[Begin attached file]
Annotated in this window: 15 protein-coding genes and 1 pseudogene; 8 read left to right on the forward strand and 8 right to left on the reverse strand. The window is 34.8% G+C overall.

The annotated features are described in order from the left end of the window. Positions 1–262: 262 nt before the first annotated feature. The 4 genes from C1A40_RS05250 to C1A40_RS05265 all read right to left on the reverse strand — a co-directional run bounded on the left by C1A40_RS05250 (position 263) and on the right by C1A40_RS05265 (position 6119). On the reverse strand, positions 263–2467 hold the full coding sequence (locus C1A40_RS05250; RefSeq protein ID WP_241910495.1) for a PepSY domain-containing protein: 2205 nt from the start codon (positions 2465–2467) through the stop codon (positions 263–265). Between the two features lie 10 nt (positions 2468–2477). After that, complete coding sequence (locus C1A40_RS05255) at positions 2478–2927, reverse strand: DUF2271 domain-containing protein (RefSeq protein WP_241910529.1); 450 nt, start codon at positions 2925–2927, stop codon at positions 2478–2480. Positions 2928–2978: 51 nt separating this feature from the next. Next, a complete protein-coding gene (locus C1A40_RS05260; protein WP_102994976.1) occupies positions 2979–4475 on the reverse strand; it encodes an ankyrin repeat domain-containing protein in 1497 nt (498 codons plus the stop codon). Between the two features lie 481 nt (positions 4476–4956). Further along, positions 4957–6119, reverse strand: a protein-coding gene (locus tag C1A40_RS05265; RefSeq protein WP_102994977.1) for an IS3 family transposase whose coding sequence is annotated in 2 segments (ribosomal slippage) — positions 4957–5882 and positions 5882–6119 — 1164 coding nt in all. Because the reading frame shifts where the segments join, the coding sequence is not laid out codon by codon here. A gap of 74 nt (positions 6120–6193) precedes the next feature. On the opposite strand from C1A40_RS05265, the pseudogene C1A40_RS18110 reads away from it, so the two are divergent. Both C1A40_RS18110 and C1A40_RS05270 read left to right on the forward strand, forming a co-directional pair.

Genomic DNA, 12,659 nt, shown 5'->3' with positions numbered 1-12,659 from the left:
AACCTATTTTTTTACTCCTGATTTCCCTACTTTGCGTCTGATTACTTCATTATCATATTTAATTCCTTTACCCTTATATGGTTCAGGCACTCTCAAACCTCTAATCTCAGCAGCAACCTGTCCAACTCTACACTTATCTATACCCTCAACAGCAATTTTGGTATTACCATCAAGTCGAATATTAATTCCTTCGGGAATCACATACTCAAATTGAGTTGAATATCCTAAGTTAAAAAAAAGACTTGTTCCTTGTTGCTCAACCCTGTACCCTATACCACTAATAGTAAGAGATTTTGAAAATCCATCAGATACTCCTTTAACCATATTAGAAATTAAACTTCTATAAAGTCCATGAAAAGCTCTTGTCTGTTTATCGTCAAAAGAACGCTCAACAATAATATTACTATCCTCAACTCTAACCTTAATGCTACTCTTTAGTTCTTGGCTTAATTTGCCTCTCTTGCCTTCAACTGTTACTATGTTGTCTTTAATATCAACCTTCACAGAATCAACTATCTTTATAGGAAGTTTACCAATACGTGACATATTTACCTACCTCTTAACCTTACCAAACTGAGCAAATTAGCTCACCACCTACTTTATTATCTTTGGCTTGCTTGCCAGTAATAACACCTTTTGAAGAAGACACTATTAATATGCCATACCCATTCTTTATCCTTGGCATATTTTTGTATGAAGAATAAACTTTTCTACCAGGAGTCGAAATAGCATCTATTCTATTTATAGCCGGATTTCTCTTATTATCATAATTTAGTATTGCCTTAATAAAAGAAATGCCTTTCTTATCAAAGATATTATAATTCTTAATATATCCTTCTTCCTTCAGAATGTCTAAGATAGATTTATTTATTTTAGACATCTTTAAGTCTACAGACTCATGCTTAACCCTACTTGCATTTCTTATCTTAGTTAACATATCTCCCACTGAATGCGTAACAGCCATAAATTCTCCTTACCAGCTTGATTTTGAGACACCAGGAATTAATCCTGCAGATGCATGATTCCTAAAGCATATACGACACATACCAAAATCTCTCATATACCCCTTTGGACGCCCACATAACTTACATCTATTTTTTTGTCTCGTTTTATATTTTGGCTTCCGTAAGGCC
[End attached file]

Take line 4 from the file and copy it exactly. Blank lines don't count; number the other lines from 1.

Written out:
AACCTATTTTTTTACTCCTGATTTCCCTACTTTGCGTCTGATTACTTCATTATCATATTTAATTCCTTTACCCTTATATGGTTCAGGCACTCTCAAACCTCTAATCTCAGCAGCAACCTGTCCAACTCTACACTTATCTATACCCTCAACAGCAATTTTGGTATTACCATCAAGTCGAATATTAATTCCTTCGGGAATCACATACTCAAATTGAGTTGAATATCCTAAGTTAAAAAAAAGACTTGTTCCTTGTTGCTCAACCCTGTACCCTATACCACTAATAGTAAGAGATTTTGAAAATCCATCAGATACTCCTTTAACCATATTAGAAATTAAACTTCTATAAAGTCCATGAAAAGCTCTTGTCTGTTTATCGTCAAAAGAACGCTCAACAATAATATTACTATCCTCAACTCTAACCTTAATGCTACTCTTTAGTTCTTGGCTTAATTTGCCTCTCTTGCCTTCAACTGTTACTATGTTGTCTTTAATATCAACCTTCACAGAATCAACTATCTTTATAGGAAGTTTACCAATACGTGACATATTTACCTACCTCTTAACCTTACCAAACTGAGCAAATTAGCTCACCACCTACTTTATTATCTTTGGCTTGCTTGCCAGTAATAACACCTTTTGAAGAAGACACTATTAATATGCCATACCCATTCTTTATCCTTGGCATATTTTTGTATGAAGAATAAACTTTTCTACCAGGAGTCGAAATAGCATCTATTCTATTTATAGCCGGATTTCTCTTATTATCATAATTTAGTATTGCCTTAATAAAAGAAATGCCTTTCTTATCAAAGATATTATAATTCTTAATATATCCTTCTTCCTTCAGAATGTCTAAGATAGATTTATTTATTTTAGACATCTTTAAGTCTACAGACTCATGCTTAACCCTACTTGCATTTCTTATCTTAGTTAACATATCTCCCACTGAATGCGTAACAGCCATAAATTCTCCTTACCAGCTTGATTTTGAGACACCAGGAATTAATCCTGCAGATGCATGATTCCTAAAGCATATACGACACATACCAAAATCTCTCATATACCCCTTTGGACGCCCACATAACTTACATCTATTTTTTTGTCTCGTTTTATATTTTGGCTTCCGTAAGGCC